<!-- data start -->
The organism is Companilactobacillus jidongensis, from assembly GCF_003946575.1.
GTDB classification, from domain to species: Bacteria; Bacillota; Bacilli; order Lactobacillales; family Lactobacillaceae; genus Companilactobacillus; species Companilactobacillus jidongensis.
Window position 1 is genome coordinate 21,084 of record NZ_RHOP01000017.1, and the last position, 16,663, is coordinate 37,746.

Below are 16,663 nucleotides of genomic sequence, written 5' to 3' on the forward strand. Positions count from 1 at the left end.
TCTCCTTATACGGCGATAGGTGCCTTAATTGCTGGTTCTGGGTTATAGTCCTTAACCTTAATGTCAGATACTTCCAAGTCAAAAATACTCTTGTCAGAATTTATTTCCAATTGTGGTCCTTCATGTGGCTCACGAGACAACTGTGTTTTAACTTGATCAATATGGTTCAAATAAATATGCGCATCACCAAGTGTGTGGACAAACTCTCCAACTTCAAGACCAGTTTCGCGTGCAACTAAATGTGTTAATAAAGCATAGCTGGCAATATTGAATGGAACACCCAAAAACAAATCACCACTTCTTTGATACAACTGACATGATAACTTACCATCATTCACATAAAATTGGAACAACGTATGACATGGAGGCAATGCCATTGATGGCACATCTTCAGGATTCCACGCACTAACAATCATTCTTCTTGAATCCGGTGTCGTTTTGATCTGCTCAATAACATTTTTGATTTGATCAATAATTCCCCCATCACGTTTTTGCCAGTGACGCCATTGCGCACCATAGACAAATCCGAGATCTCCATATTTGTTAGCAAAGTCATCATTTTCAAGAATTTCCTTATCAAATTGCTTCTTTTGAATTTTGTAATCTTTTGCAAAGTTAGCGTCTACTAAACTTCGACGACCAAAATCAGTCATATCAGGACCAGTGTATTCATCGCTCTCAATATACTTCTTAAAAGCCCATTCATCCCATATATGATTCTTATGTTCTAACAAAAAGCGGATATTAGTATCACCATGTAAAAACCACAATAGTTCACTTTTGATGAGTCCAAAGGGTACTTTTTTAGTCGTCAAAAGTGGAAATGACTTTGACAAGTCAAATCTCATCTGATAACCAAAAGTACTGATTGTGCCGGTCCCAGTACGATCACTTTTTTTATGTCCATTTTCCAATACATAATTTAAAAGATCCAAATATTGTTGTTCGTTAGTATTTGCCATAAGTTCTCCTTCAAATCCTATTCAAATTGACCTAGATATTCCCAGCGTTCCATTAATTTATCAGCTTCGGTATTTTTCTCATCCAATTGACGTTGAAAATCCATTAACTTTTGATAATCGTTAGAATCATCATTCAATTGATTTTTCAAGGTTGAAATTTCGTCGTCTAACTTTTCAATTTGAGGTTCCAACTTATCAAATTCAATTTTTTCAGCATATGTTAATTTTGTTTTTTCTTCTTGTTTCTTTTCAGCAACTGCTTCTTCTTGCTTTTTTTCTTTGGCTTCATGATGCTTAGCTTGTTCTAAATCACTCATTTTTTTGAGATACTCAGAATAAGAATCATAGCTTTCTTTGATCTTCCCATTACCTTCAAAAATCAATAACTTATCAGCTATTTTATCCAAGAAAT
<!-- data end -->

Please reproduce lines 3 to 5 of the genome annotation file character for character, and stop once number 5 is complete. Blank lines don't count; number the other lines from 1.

Window position 1 is genome coordinate 21,084 of record NZ_RHOP01000017.1, and the last position, 16,663, is coordinate 37,746.

Below are 16,663 nucleotides of genomic sequence, written 5' to 3' on the forward strand. Positions count from 1 at the left end.
TCTCCTTATACGGCGATAGGTGCCTTAATTGCTGGTTCTGGGTTATAGTCCTTAACCTTAATGTCAGATACTTCCAAGTCAAAAATACTCTTGTCAGAATTTATTTCCAATTGTGGTCCTTCATGTGGCTCACGAGACAACTGTGTTTTAACTTGATCAATATGGTTCAAATAAATATGCGCATCACCAAGTGTGTGGACAAACTCTCCAACTTCAAGACCAGTTTCGCGTGCAACTAAATGTGTTAATAAAGCATAGCTGGCAATATTGAATGGAACACCCAAAAACAAATCACCACTTCTTTGATACAACTGACATGATAACTTACCATCATTCACATAAAATTGGAACAACGTATGACATGGAGGCAATGCCATTGATGGCACATCTTCAGGATTCCACGCACTAACAATCATTCTTCTTGAATCCGGTGTCGTTTTGATCTGCTCAATAACATTTTTGATTTGATCAATAATTCCCCCATCACGTTTTTGCCAGTGACGCCATTGCGCACCATAGACAAATCCGAGATCTCCATATTTGTTAGCAAAGTCATCATTTTCAAGAATTTCCTTATCAAATTGCTTCTTTTGAATTTTGTAATCTTTTGCAAAGTTAGCGTCTACTAAACTTCGACGACCAAAATCAGTCATATCAGGACCAGTGTATTCATCGCTCTCAATATACTTCTTAAAAGCCCATTCATCCCATATATGATTCTTATGTTCTAACAAAAAGCGGATATTAGTATCACCATGTAAAAACCACAATAGTTCACTTTTGATGAGTCCAAAGGGTACTTTTTTAGTCGTCAAAAGTGGAAATGACTTTGACAAGTCAAATCTCATCTGATAACCAAAAGTACTGATTGTGCCGGTCCCAGTACGATCACTTTTTTTATGTCCATTTTCCAATACATAATTTAAAAGATCCAAATATTGTTGTTCGTTAGTATTTGCCATAAGTTCTCCTTCAAATCCTATTCAAATTGACCTAGATATTCCCAGCGTTCCATTAATTTATCAGCTTCGGTATTTTTCTCATCCAATTGACGTTGAAAATCCATTAACTTTTGATAATCGTTAGAATCATCATTCAATTGATTTTTCAAGGTTGAAATTTCGTCGTCTAACTTTTCAATTTGAGGTTCCAACTTATCAAATTCAATTTTTTCAGCATATGTTAATTTTGTTTTTTCTTCTTGTTTCTTTTCAGCAACTGCTTCTTCTTGCTTTTTTTCTTTGGCTTCATGATGCTTAGCTTGTTCTAAATCACTCATTTTTTTGAGATACTCAGAATAAGAATCATAGCTTTCTTTGATCTTCCCATTACCTTCAAAAATCAATAACTTATCAGCTATTTTATCCAAGAAAT